School Library Standards Update - Call for Steering Committee Volunteers
The Agency has begun working with TEA to start the process of updating School Library Programs: Standards and Guidelines for Texas! This is an enormous undertaking, and we will be looking for input from all interested Texans. I sent an email to the tlc listserv and TASLA mailing list on Friday, February 27, but here's the text in case you did not get it:
Subject: School Library Programs: Standards and Guidelines Update - Call for Committee Volunteers
The Texas State Library is pleased to announce that we have begun collaborating with TEA to start the process of revising the School Library Programs: Standards and Guidelines. Our first task is to jointly appoint a steering committee for this project.
If you are interested in serving on this committee, please email me by Friday, March 13 at email@example.com
Please keep in mind the considerable amount of time and energy serving on this committee will require. The committee may also decide some travel is needed, which will be the responsibility of the committee member or member’s organization.
In addition, TEA and the State Library are committed to assembling a committee of highly collaborative professionals that is diverse in geography, district size, individuals, and positions represented. Please note that TSLAC and TEA will both solicit candidates and will work together to appoint committee members who are reflective of these principles.
In your response, please indicate your district, campus (if applicable), previous committees on which you have served, and why serving on this committee is important to you.
If you know of someone who might make an excellent contribution to this project, please forward this email to them and encourage them to respond. As always, please contact me with any questions you may have.
Len Bryan |
School Program Coordinator
Library Development and Networking Division
Texas State Library and Archives Commission
512-463-5852 | 512-463-2306 - fax
School Program Website: https://www.tsl.texas.gov/landing/educators.html
TexQuest Program Website: http://texquest.net
Subscribe to the K-12 Newsletter: https://www.tsl.texas.gov/ld/schoolenewsletter.html
A few weeks ago, the agency's accounting department sent out invoices for the second year of the TexQuest program. Below are some frequently asked questions from districts and our responses:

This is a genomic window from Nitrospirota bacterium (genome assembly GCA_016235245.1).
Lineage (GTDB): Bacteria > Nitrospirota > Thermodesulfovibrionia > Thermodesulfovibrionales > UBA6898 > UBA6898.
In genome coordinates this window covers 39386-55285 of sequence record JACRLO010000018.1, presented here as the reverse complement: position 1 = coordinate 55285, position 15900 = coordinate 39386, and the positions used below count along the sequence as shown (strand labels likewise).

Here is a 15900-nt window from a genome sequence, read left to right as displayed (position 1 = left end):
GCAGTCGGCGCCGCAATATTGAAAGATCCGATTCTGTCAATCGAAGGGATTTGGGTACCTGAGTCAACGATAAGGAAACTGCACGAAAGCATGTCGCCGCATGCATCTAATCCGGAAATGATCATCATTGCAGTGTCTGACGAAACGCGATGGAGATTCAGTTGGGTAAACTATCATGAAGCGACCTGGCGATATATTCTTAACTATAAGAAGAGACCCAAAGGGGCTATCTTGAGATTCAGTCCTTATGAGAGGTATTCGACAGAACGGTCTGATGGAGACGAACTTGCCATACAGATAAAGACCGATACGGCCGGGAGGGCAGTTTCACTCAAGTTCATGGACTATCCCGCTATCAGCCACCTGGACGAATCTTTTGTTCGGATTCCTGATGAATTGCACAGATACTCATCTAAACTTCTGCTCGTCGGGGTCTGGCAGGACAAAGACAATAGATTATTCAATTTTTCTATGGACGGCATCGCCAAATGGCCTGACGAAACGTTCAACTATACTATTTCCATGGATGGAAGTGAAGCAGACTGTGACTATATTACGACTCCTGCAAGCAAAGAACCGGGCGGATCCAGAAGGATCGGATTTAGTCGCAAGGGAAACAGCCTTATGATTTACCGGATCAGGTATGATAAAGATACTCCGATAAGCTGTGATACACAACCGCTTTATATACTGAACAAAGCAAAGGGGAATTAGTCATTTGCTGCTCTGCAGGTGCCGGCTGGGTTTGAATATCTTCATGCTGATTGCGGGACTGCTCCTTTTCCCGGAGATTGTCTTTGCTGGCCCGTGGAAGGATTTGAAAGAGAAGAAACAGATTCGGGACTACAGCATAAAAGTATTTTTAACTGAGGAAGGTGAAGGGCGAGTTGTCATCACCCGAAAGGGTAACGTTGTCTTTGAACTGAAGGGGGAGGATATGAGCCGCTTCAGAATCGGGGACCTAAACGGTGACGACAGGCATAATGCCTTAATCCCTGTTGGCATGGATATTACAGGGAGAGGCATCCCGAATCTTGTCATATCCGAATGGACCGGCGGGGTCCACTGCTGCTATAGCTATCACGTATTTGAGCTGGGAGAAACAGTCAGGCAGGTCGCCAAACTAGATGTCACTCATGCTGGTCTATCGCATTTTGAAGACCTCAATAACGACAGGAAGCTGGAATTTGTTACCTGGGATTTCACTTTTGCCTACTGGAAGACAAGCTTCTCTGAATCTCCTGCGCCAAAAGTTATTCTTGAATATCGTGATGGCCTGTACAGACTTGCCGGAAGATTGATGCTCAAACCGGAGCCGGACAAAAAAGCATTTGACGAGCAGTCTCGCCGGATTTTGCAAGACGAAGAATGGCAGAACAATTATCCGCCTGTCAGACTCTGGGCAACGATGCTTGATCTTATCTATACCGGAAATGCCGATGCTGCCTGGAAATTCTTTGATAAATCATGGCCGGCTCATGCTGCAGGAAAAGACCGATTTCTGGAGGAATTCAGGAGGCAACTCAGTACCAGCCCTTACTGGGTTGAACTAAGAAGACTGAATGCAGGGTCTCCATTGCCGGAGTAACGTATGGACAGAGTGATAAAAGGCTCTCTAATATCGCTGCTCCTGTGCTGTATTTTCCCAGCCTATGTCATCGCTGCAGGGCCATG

WHY ARE WE GETTING AN INVOICE NOW?
The legislative appropriation that created the TexQuest program requires the agency to collect program participation fees in State Fiscal Year 2015.
The State Fiscal Year is from September 1, 2014 - August 31, 2015. Invoicing in the middle of the fiscal year allows both the agency and districts time to process payments. The participation fee is part of the amount needed to pay for TexQuest content, including the current content from Gale Cengage and additional content from Encyclopedia Britannica.
DOES THIS PAYMENT COVER NEXT SCHOOL YEAR?
Yes, this payment of 22 cents per student keeps your district in the program from June 2015 to June 2016.
TSLAC has been careful to inform its K-12 library constituents of the January 2015 invoicing date, and all of the communication regarding the participation fee has included this date, which was also prominently featured in the ESC20 commitment system districts used to sign up for the program. We welcome your suggestions for additional ways in which we can assure that our K-12 constituents are aware of the invoicing/payment process.
WHAT HAPPENS IF WE CANNOT PAY THE INVOICE UNTIL OUR NEW BUDGET YEAR?
For this first invoicing period, if TSLAC does not receive a district’s payment, TSLAC will discontinue that district’s access to TexQuest resources on June 15, 2015. When TSLAC receives payment, access will be re-instated. The primary district contact will be notified via email of the re-activated status.
WHAT IF A DISTRICT SIGNS UP AFTER JANUARY 15, 2015?
If a district signs up for TexQuest after January 15, it will be invoiced within 14 business days of signing up. The invoice will be net 60 days. If TSLAC does not receive a district’s payment by the end of the 60 day period or June 15, 2015, whichever is later, TSLAC will discontinue that district’s access to TexQuest resources. When TSLAC receives payment, access will be re-instated. The primary district contact will be notified via email of the re-activated status.